There are two main areas of reasoning for doing so, Resource Conservation and Pollution Prevention. Americans generate over 200 million units of electronic waste a year – but only a small percentage is getting recycled. It will find its way into our landfills or will stay stored in your closets and garages. One contaminates our landfills with heavy metals and is a waste of commodities and the other is costing us space and keeps e-clutter in our lives.
Electronics contain many valuable, recoverable materials such as aluminum, copper, gold, silver, plastics and steel. These materials can be recovered and cycled back through the manufacturing process. This lowers the need for virgin materials and the extraction of raw materials from the earth. Using reclaimed commodities uses less energy, creating less greenhouse gas.
Reuse and refurbishing of electronics, do they still have potential for use? On average, about 30% of electronic equipment will still have a viable reuse. Most e-waste recyclers will check for potential reuse and resale value of the equipment before breaking it down for commodity processing. Continuing the life cycle of equipment and lowering the market cost for recycling services.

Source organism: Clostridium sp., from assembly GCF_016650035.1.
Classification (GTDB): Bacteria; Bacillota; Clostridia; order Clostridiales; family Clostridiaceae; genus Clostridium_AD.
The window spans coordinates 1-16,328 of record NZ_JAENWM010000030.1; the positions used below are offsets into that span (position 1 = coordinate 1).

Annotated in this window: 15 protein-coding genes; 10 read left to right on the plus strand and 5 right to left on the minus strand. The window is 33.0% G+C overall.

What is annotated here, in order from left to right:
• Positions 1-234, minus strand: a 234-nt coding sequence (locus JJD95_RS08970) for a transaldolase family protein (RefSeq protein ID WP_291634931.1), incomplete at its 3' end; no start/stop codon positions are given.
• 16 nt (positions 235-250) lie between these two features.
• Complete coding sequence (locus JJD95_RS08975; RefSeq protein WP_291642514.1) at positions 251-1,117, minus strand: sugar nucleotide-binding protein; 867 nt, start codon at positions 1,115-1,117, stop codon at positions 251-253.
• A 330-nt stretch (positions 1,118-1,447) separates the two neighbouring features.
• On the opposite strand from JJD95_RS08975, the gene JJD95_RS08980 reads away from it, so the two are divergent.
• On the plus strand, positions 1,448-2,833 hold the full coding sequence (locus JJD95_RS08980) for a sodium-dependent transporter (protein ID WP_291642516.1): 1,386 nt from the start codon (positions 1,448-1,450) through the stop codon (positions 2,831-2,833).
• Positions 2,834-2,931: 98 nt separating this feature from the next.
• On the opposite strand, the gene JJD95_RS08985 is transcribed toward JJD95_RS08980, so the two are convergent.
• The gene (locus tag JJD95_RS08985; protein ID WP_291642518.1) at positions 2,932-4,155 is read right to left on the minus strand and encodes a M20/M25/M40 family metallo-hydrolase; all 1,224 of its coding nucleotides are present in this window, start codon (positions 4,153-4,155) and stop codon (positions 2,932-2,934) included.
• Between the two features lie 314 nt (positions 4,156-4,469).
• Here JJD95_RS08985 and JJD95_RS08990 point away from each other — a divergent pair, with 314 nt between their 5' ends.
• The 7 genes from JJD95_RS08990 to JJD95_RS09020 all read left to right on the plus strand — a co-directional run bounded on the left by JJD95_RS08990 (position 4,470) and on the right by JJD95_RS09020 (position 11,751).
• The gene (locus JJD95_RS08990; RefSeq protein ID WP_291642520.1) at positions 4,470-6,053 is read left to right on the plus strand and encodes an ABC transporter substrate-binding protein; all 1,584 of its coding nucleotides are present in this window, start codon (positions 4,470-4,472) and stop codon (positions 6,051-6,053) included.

Electronics contain a host of hazardous substances and heavy metals; lead, mercury, cadmium, chromium and bromides used as flame retardants. All the circuitry uses trace amounts of these materials that may not be hazardous on an individual basis, but when they are sent to our landfills by the ton, the cumulative effect is toxic and dangerous. Over time, electronics will leach out the heavy metals when exposed to moisture, creating potential for ground water contamination.
“Unwanted computers, monitors and TVs – referred to as electronic waste or “e-waste” – is the fastest growing waste stream in the U.S. With technology constantly changing, we replace our electronics every few years. In 2007 alone, Americans generated about 232 million units of computer and TV-related e-waste, only 18 percent of which was recycled. In addition, it’s estimated that 235 million more units are stored in our basements, closets and garages.” Oregon Department of Environment.
“A large amount still finds its way to the landfill. Current Low Recycling Rates Combined with the rapid growth, recent recycling rates are still inadequate. For example, for 2009, the U.S. EPA reported that only eight percent of cell phones were recycled by weight, along with 17 percent of televisions, and 38 percent of computers.” Recycling.about.com
In the Dallas-Fort Worth area, we are fortunate to have access to many sources for electronic recycling, donation options and downstream collectors, brokers and processors – businesses and consumers both can make choices to easily recycle their electronics. Let’s beat the national average, and get our electronics out of our closets and landfills and to responsible electronic recyclers!